San José State University
Department of Economics
Thayer Watkins
Silicon Valley
& Tornado Alley

Trends and the Stochastic Structure
of Temperature and Other Variables
Which are the Cumulative Sum
of Random Disturbances

This material is concerned with the objective determination of trends for data which is generated by a process given by

Y[t] = Y[t-1] + U[t]

where U[t] is a random variable. Such data will appear to have trends even if the expected value of U[t] is zero for all t. This is illustrated below: (Click on REFRESH to get a new sample and new time series.)

Temperature statistics have such a stochastic structure because the rate of change of temperature T for some region is given by

C(dT/dt) = v(t)

where T and t are temperature and time, respectively, v(t) is the net energy inflow and C is the heat capacity coefficient of the region. Thus

T(t+h) = T(t) + (1/C)∫tt+hv(s)ds
or, equivalently
T(t+h) = T(t) + Uh(t)

This stochastic structure also applies to humidity and soil moisture. It also might apply to wind as a vector quantity, but that is a separate topic.

When there is no variation in the parameters of the probability distribution of Uh(t) the temperature reaches a level so that the average value of the temperature changes is zero.

For comparison with the trends shown above for a variable which is the cumulative sums of random disturbances the average global temperatures for the period 1855 to 2003 are shown below.

The changes in global average temperature from one year to another for 1856 to 2003 are shown below:

Statistical Trends

In general, when confronted with any time series data and asked about possible trends a statistical analyst would regress the data on time and ascertain whether the regression slope coefficient is significantly different from zero statistically. This is inappropriate statistically because if there was only one usually large random increment part way through the data interval it would make the data appear to have a permanent shift when all that was involved was one atypical value. Instead the proper procedure statistically would be to compute the first differences for the data and carryout the statistical analysis on those first differences. This analysis could include the regression on time and the testing for the statical significance of the regression intercept and slope coefficients but would also include simpler analyses.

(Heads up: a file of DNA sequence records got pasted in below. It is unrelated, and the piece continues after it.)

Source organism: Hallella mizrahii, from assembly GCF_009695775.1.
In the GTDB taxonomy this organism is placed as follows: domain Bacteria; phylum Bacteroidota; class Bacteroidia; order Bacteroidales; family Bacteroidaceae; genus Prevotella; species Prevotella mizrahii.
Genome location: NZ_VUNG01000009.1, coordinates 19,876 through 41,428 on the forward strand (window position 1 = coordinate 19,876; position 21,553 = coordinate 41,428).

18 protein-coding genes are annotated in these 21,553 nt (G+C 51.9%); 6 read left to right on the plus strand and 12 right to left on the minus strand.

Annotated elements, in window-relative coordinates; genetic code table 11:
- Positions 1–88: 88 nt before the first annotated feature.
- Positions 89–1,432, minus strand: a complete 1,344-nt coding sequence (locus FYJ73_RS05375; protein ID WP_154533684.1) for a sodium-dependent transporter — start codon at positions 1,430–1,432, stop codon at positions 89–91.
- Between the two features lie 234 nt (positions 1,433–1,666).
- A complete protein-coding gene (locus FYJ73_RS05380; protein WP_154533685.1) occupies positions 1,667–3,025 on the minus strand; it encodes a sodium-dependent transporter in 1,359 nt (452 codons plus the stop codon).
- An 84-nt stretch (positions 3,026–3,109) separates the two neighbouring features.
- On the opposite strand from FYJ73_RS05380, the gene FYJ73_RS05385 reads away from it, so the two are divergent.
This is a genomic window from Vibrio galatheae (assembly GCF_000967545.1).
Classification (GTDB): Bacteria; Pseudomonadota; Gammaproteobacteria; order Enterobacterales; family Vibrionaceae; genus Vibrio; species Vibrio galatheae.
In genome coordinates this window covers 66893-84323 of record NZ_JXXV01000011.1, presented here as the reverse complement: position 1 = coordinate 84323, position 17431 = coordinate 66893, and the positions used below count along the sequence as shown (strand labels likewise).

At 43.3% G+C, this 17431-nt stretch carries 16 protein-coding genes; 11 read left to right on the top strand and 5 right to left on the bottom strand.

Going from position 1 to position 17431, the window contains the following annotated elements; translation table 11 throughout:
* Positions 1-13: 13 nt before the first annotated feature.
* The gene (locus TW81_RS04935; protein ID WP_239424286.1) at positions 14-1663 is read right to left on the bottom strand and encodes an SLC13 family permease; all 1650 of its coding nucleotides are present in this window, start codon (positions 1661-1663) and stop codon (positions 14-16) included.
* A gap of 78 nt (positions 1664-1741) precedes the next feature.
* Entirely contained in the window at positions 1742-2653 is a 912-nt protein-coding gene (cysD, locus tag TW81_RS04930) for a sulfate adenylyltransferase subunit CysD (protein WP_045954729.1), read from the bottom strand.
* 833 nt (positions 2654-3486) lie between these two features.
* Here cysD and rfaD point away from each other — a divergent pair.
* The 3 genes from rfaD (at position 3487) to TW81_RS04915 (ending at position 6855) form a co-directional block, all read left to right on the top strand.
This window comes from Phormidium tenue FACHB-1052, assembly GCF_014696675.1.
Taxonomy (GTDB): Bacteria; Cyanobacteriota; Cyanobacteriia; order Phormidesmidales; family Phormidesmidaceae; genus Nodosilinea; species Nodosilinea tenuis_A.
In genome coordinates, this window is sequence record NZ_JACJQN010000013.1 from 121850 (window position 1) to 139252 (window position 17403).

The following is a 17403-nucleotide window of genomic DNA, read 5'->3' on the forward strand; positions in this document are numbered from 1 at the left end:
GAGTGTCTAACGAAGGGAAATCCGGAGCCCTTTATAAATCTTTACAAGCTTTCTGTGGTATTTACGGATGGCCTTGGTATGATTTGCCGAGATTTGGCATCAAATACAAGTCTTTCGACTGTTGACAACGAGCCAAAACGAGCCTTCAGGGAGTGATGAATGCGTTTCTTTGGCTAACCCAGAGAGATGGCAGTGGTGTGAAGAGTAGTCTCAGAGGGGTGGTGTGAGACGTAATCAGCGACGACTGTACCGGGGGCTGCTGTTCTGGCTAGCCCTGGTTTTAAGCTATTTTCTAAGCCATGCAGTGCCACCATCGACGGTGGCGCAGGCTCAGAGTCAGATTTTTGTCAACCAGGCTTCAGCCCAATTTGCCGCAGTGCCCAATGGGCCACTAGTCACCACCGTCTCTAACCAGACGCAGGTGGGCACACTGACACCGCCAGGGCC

The Statistical Inappropriateness
of Trend Analysis on the Raw Data

The raw data consists of n observations on a variable Y. The values of Y are labeled from 0 to (n-1). The number of random increments is (n-1) and their values are labeled from 1 to (n-1). The variable Y can be considered the cumulative sum of the random changes; i.e.,

Y[t] = Y[0] + Σ1t-1U[s]

For simplicity let y(t) and u(t) denote the deviations from the interval means.

The time variable t can also be expressed as deviation from its interval average, Δt, which is a function of time. If there are n sequential observation labeled 0 to n-1, then the average value is (n-1)/2 and Δt = t−(n-1)/2. Thus these Δt values range from −(n-1)/2 to +(n-1)/2. Note that the sum of there values, Σ0n-1Δt, is necessarily zero.

In the above notation the regression slope coefficient b is

b = Σ0n-1Δt*y(t)/Σ0n-1(Δt)²

For convenience let Σ0n-1(Δt)² be denoted as V.

Let the interval average value of Y be denoted as Y. Then

b = Σ0n-1Δt(Y(t)−Y)/V
= [Σ0n-1Δt*Y(t)/V − (Σ0n-1Δt)Y]/V
but since Σ0n-1Δt=0 this reduces to
b = Σ0n-1Δt*Y(t)/V

Note that

∂Y(t)/∂U(s)= 1 if s≤t
= 0 otherwise

This means that

∂b/∂U(s) = [Σsn-1(∂Y(t)/∂U(s))Δt]/V
= [Σsn-1Δt]/V

Since Σ0n-1Δt=0

Σsn-1Δt = −Σ0s-1Δt

This latter expression evaluates to


Thus the weight of U(s) in the computation of the regression trend is

∂b/∂U(s) = [s(n-s)/2]/V

This is a parabolic function with a maximum around (n-1)/2. The sum of the squared deviations for the time variable, V, evaluates to n(n²-1)/12.

The regression slope can be expressed as

b = Σ1n-1κ(s)U(s)
κ(s) = [s(n-s)/2]/V

The profile of these weights is a parabola starting at 0 at s=0 and rising to a maximum at t=n/2 and falling to 0 at s=n. This means that the temperature changes in the middle of the interval have an undue excessive influence on the regression coefficient for the trend in the temperature.

It is worthwhile to verify the above algebraic relationships for a couple of cases. Let n=5. Then the data are:

Time tΔt(Δt)²Y ΣΔtκ(t)
Sums010 101.0

For n=7 the data are:

Time tΔt(Δt)²Y ΣΔtκ(t)
3 0.1071
Sums028 281.0

It is statistically inappropriate and inefficient to give a much higher weight to the random terms in the middle of the interval compared to those at the ends of the interval. For n=5 the weight for the middle terms is 50 percent higher than the weight for the ends. For n=7 the middle terms have weights which are 100 percent larger than the weights for the end terms. For n=21 the weights for the middle terms are 450 percent larger than the weights for the end terms.